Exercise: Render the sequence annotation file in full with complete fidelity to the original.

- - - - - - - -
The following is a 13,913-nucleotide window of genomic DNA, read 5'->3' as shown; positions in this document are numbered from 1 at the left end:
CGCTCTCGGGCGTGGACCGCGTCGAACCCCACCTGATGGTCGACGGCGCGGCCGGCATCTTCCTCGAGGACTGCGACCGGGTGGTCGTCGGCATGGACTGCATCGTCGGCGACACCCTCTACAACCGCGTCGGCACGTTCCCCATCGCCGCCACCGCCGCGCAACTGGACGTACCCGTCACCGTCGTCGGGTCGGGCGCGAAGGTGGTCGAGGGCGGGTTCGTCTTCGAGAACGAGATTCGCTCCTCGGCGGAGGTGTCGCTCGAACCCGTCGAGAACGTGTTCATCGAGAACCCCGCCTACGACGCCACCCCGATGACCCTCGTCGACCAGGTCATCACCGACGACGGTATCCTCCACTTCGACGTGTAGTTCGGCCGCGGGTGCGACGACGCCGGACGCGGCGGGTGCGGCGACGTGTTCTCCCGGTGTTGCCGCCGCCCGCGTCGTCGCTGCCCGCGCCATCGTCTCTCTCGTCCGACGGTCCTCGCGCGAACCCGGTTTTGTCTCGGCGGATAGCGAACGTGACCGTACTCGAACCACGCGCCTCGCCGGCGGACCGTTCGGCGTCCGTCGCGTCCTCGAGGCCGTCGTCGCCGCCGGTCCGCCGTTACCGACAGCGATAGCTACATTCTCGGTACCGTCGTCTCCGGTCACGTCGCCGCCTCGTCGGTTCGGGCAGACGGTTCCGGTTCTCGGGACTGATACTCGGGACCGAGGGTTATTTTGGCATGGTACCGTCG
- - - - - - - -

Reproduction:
The following is a 13,913-nucleotide window of genomic DNA, read 5'->3' as shown; positions in this document are numbered from 1 at the left end:
CGCTCTCGGGCGTGGACCGCGTCGAACCCCACCTGATGGTCGACGGCGCGGCCGGCATCTTCCTCGAGGACTGCGACCGGGTGGTCGTCGGCATGGACTGCATCGTCGGCGACACCCTCTACAACCGCGTCGGCACGTTCCCCATCGCCGCCACCGCCGCGCAACTGGACGTACCCGTCACCGTCGTCGGGTCGGGCGCGAAGGTGGTCGAGGGCGGGTTCGTCTTCGAGAACGAGATTCGCTCCTCGGCGGAGGTGTCGCTCGAACCCGTCGAGAACGTGTTCATCGAGAACCCCGCCTACGACGCCACCCCGATGACCCTCGTCGACCAGGTCATCACCGACGACGGTATCCTCCACTTCGACGTGTAGTTCGGCCGCGGGTGCGACGACGCCGGACGCGGCGGGTGCGGCGACGTGTTCTCCCGGTGTTGCCGCCGCCCGCGTCGTCGCTGCCCGCGCCATCGTCTCTCTCGTCCGACGGTCCTCGCGCGAACCCGGTTTTGTCTCGGCGGATAGCGAACGTGACCGTACTCGAACCACGCGCCTCGCCGGCGGACCGTTCGGCGTCCGTCGCGTCCTCGAGGCCGTCGTCGCCGCCGGTCCGCCGTTACCGACAGCGATAGCTACATTCTCGGTACCGTCGTCTCCGGTCACGTCGCCGCCTCGTCGGTTCGGGCAGACGGTTCCGGTTCTCGGGACTGATACTCGGGACCGAGGGTTATTTTGGCATGGTACCGTCG